TCS Daily


Talking Turkey

By Ariel Cohen - July 16, 2003 12:00 AM

Washington is trying to "get Turkey right" after the Iraq war. Until the election of the Islamist AK Party in the fall of 2002, Turkey looked like the staunchest U.S. ally in the region. In the aftermath of its Parliament's decision last March not to allow the 4th Infantry Division to deploy in Northern Iraq using Turkish territory, the country looks geopolitically confused. A recent two-week trip to the region confirms it.

The old saying, "Turks have no friends, and the friends of the Turks are other Turks," implying self-reliance, is in vogue, despite secular Turks' claims that the AK Party leadership is pursuing an Islamist diplomatic agenda. As one official put it, "In the past, our leaders talked about Turkish interests, now they are talking about the Ummah (the global Islamic community)."

Publicly, officials say that they "did nothing wrong" to the U.S. Moreover, a senior government advisor complained that he was "irritated" that there is a Polish sector in Iraq, as Poland "was on the losing side" in the Cold War, while Turkey was a U.S. ally. "Poland will win contracts (for Iraq reconstruction) and Turkey won't."

The message to the delegation of the Assembly of Turkish-American Associations (ATAA), a U.S.-based lobbying group, which visited Turkey in June was blunt. "The Turkish authorities clearly want us to go back to the U.S. and tell people that Turkey made no mistakes and to defend Ankara's policies before the Iraqi war," one Turkish-American leader complained. A member of the ATAA delegation declared that the moderate Islamist Prime Minister Recep Tayip Erdogan preached to the delegation about the merits of promoting peace in Islam as a way to go to heaven.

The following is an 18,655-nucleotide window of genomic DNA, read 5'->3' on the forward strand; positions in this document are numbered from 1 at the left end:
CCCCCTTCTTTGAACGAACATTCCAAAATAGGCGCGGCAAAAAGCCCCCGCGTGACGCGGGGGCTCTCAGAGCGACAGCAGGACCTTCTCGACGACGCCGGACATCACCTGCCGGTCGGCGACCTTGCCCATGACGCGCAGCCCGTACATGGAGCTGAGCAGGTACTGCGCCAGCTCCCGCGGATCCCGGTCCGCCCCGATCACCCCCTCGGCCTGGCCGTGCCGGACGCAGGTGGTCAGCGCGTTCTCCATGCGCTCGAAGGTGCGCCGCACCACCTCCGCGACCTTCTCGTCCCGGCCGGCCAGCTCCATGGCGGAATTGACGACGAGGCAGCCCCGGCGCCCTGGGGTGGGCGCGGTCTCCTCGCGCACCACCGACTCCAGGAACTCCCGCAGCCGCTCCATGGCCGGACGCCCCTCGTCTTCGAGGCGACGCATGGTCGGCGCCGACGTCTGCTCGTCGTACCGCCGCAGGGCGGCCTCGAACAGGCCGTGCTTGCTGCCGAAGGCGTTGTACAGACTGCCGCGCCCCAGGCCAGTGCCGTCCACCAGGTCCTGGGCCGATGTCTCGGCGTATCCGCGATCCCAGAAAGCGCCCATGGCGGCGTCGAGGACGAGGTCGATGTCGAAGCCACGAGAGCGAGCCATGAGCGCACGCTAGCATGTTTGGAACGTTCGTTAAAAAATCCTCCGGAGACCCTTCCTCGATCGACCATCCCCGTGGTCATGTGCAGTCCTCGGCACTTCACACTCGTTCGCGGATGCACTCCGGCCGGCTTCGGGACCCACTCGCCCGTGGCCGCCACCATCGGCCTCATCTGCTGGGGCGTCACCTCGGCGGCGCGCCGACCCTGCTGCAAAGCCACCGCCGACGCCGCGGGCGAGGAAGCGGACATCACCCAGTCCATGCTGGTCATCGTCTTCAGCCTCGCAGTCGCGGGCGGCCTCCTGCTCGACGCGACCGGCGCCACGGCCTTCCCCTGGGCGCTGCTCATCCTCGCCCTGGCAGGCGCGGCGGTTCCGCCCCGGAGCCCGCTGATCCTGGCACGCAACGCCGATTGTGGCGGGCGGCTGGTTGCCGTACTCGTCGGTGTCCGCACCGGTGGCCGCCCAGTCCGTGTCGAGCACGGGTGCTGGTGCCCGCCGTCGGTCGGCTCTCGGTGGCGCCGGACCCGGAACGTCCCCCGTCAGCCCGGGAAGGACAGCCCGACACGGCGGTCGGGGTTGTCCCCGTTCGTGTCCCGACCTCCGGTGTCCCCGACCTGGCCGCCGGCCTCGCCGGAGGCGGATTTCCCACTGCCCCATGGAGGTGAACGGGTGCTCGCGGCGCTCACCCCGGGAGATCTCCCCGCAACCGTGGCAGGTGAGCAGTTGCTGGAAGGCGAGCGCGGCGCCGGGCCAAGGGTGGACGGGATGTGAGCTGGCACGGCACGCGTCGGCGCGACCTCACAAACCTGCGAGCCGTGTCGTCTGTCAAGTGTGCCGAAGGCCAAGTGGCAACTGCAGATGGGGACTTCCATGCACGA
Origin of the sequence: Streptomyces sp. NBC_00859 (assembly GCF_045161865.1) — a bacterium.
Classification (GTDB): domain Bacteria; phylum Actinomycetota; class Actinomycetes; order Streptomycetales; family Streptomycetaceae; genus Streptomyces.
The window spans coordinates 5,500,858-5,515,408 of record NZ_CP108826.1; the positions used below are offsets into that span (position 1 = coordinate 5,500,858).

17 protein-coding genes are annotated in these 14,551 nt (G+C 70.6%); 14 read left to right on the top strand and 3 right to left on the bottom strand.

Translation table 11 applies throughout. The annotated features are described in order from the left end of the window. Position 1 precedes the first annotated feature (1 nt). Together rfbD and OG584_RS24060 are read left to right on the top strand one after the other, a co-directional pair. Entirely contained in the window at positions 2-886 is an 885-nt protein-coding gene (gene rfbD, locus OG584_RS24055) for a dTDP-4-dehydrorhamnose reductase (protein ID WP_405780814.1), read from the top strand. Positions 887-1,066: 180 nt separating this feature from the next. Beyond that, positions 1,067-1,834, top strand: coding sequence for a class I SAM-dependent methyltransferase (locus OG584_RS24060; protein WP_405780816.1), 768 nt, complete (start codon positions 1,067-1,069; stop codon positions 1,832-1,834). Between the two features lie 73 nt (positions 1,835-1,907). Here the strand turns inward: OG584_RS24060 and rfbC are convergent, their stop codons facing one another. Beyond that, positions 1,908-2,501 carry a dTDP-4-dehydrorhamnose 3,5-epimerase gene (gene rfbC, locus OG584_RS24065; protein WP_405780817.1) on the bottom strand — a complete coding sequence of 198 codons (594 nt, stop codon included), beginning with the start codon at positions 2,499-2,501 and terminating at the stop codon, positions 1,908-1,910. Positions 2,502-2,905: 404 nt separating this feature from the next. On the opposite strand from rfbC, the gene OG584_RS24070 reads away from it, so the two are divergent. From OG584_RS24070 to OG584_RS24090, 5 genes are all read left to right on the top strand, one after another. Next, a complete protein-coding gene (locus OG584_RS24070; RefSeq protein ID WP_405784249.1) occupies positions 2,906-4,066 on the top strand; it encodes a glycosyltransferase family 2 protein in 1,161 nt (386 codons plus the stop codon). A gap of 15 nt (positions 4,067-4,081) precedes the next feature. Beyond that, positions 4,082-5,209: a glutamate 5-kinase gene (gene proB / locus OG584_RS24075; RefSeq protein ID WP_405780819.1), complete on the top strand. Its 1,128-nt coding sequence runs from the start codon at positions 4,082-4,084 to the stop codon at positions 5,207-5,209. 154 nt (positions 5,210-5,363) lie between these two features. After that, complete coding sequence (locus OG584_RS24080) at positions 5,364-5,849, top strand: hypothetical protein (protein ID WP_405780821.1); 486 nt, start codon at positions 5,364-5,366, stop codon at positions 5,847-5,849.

Behind closed doors, however, Turks bitterly complain to each other that the Erdogan government committed a monumental mistake and destroyed decades-old strategic relationship with Washington.

A senior Turkish diplomat said that Ankara saw "...no links to Al Qaeda, no WMD, no threat... Our public opinion was against the war, especially without the second U.N. Security Council resolution, and U.S. press coverage of Turkey's bargaining for a greater compensation package hurt Turkish pride. We were being depicted like haggling rug merchants." U.S. delegations were perceived in Ankara as high-handed. "They would leave us lists of things they wanted to be done."